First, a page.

Jan 05

Write Whatever You Want—But Be Trustworthy

The fundamental building block of story is change over time. This change is tracked through characters. We take care to craft characters who initially have flaws and strengths readers will connect with and then we create huge messes over the course of the story to generate change in these characters. But what kind of messes and how much change? We risk readers giving up on a story if they think characters are changing “too much” or in ways they don’t expect/understand (or worse, not at all). When this happens, readers can be pretty vocal about their displeasure. So this “how much and what kind” can be tricky.

This can make an author feel trapped—“Is that the deal? Change is necessary, but I’m not allowed to do too much or go in certain directions without risking losing my audience? How is that supposed to work?”

I first encountered this dilemma when I was working on a particular aspect of craft. I took my work live by writing a Harry Potter fanfic novella, which I posted chapter by chapter on two popular HP fanfic sites. In my story, in the first chapter, a young Lily and Sirius have sex. It wasn’t soft and gentle and we’ve-been-wanting-to-do-this-for-so-long lovemaking; no, it was we’re-being-hunted-down-and-I-don’t-know-if-people-I-love-are-dead-or-alive f…you get the picture. And there were many people who about lost their minds. “HOW COULD YOU DO THIS?” was popular, as was “LILY WOULD NEVER, EVER, EVER IN A MILLION YEARS DO THIS EVER, NEVER, NEVER.” (Apparently, Sirius would.)

Oh come on!

Oh come on!

I was worried. I knew my storyline, knew where I was headed and why, but here, in the first chapter, I was losing the very audience I wanted to test my writing with!

But honestly, why was the reaction so vehement? Yes, I was messing with the HP world. Granted, these were beloved characters. But what had I actually done besides put two people together who shouldn’t have been together? I felt trapped, like I was going to have to write a different story than I wanted just to make sure people would read it, and that rubbed me all kinds of wrong.

It wasn’t until I was a beta reader for the sixth book in the NYT-bestselling Charley Davidson series, authored by Darynda Jones, that I got a way to navigate this dilemma. As we discussed Charley’s reactions to the rather horrific things she’s been through in the series,[1] I told Jones I loved how, in the fourth book, Charlie had to work through PTSD brought on by what she’d experienced in book three, and asked her why she’d stopped exploring that in book five. Jones said a LOT of people were upset with her for giving Charlie that reaction, because Charlie WOULD NEVER, EVER, EVER IN A MILLION YEARS react that way. This sounded very, very familiar.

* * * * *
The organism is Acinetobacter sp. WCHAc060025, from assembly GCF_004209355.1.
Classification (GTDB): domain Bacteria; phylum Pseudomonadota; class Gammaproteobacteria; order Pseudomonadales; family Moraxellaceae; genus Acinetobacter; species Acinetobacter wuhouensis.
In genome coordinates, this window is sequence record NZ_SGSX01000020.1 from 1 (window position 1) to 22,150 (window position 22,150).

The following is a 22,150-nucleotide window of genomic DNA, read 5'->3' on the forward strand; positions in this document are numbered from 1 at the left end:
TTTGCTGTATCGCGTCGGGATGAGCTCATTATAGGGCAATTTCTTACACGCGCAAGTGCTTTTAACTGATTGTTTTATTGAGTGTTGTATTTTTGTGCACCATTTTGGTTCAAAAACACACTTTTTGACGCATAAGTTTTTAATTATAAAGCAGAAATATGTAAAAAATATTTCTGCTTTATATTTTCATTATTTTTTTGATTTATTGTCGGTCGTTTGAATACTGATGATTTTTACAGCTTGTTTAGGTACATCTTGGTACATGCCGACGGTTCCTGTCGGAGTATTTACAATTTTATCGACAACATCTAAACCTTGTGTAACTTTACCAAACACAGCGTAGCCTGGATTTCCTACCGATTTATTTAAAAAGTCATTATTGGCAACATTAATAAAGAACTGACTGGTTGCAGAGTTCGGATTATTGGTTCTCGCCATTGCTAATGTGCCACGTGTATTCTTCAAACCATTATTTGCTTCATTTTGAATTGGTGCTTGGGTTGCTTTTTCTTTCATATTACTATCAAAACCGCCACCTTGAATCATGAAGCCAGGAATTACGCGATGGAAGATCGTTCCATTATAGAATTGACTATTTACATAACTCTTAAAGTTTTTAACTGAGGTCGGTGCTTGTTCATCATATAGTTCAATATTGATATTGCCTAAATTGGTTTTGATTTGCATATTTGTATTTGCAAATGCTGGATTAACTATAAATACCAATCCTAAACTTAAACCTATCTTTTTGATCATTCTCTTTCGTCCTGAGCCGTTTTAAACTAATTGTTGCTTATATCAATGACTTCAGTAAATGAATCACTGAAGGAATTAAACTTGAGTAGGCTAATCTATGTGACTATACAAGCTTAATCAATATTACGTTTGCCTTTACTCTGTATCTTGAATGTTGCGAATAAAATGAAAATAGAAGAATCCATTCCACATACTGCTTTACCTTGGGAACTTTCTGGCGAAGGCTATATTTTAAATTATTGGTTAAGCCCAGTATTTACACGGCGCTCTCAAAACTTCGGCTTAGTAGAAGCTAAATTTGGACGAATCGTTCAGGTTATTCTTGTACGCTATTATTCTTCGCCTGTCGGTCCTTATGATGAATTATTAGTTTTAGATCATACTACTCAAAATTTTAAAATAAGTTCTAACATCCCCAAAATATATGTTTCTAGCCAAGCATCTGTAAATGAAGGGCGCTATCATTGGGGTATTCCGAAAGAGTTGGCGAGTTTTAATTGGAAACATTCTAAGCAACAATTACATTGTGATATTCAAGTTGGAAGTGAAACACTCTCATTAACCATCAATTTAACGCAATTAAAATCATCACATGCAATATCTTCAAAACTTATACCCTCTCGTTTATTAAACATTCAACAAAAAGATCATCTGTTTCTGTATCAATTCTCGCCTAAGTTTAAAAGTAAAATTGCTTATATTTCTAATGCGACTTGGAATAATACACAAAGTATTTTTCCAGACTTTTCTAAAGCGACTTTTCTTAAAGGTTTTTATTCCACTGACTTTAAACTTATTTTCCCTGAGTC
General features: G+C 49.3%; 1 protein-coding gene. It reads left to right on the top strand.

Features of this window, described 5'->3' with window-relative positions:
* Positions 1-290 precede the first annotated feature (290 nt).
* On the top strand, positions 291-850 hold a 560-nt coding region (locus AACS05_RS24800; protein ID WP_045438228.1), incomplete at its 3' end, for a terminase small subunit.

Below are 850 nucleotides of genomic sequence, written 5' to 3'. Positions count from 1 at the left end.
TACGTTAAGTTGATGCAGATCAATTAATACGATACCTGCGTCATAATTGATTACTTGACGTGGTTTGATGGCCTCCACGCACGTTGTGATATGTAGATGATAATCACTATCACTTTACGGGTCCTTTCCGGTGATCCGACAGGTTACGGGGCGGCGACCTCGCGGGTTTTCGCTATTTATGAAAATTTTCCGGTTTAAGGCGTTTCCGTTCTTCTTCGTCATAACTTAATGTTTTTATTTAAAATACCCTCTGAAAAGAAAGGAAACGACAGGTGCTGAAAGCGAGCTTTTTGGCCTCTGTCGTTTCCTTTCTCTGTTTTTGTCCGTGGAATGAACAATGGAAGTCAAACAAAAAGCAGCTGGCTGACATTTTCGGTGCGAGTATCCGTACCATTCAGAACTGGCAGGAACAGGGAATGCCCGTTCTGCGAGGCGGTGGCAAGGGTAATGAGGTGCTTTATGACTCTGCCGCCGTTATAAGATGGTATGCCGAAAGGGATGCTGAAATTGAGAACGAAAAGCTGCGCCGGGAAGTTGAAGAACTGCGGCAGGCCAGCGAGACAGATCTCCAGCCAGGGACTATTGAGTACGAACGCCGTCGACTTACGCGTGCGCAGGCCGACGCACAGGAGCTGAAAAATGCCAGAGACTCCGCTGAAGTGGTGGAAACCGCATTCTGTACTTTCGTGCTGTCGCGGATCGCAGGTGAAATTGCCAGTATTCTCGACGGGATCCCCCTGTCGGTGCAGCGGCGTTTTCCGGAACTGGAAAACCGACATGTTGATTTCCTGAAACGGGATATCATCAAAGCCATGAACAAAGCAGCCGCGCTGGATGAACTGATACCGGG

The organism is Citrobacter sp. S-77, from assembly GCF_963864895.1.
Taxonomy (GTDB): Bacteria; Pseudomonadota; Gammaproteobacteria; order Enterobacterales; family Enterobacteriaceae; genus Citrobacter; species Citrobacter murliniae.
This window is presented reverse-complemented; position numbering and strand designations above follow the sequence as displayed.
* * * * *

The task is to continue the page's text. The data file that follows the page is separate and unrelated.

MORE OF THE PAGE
Did you feel like you had to compromise your story because of those reactions? I asked. Why did you do what you did and how did you decide to do it?

What both those questions boil down to, she said, is trust. As in, Trust Me, the Author.

Trust is at the base of the author-reader relationship. It’s part of our unspoken agreement: “I’m going to take these characters and put them in messes that change them utterly and irrevocably, and then I promise I will bring those messes, and characters, to a satisfactory resolution.” When these things don’t happen, readers get really, really upset.

She listened to the readers based not necessarily on what they were saying but on why they were saying it. By objecting so strongly to Charley having PTSD, she realized they were really saying, “You didn’t bring this mess to a satisfactory conclusion. We can’t trust the changes you’re making in this character.”

But what was so unsatisfactory about the conclusion? What was it, specifically, that broke her readers’ trust?

Jones realized it wasn’t that Charley had gone through a harrowing experience and changed in the face of it, and she knew that she, as an author, wasn’t going to stop putting her character through harrowing experiences…and having her change in the face of them. (To do otherwise would be to make your readers think you’re stupid or make them wonder if you think they’re stupid. To deny that events affect us and change us would be to deny the reader the respect they deserve, and to disregard that essential building block of story—change over time.) It was that she couldn’t introduce permanent fear into her character, in the form of ongoing PTSD, as a change. It wasn’t a satisfactory resolution, and therefore trustworthy, given she had a character who was going to continue to get into intense situations. Her readers needed to trust they weren’t slowly going to watch a beloved character go under.